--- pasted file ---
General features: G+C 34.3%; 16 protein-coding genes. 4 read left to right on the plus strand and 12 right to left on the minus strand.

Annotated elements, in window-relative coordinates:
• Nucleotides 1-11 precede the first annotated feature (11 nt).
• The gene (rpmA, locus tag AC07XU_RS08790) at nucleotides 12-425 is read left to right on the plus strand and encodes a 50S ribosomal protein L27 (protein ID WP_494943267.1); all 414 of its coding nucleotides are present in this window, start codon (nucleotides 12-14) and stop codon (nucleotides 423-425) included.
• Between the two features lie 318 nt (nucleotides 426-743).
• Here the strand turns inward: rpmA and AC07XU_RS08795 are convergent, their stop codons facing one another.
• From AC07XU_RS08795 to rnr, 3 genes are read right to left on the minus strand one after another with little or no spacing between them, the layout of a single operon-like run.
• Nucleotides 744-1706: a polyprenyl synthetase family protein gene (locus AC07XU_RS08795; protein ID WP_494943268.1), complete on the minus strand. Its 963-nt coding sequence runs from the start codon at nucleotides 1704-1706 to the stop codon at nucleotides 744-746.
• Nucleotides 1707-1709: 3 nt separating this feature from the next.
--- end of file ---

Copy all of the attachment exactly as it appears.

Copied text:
General features: G+C 34.3%; 16 protein-coding genes. 4 read left to right on the plus strand and 12 right to left on the minus strand.

Annotated elements, in window-relative coordinates:
• Nucleotides 1-11 precede the first annotated feature (11 nt).
• The gene (rpmA, locus tag AC07XU_RS08790) at nucleotides 12-425 is read left to right on the plus strand and encodes a 50S ribosomal protein L27 (protein ID WP_494943267.1); all 414 of its coding nucleotides are present in this window, start codon (nucleotides 12-14) and stop codon (nucleotides 423-425) included.
• Between the two features lie 318 nt (nucleotides 426-743).
• Here the strand turns inward: rpmA and AC07XU_RS08795 are convergent, their stop codons facing one another.
• From AC07XU_RS08795 to rnr, 3 genes are read right to left on the minus strand one after another with little or no spacing between them, the layout of a single operon-like run.
• Nucleotides 744-1706: a polyprenyl synthetase family protein gene (locus AC07XU_RS08795; protein ID WP_494943268.1), complete on the minus strand. Its 963-nt coding sequence runs from the start codon at nucleotides 1704-1706 to the stop codon at nucleotides 744-746.
• Nucleotides 1707-1709: 3 nt separating this feature from the next.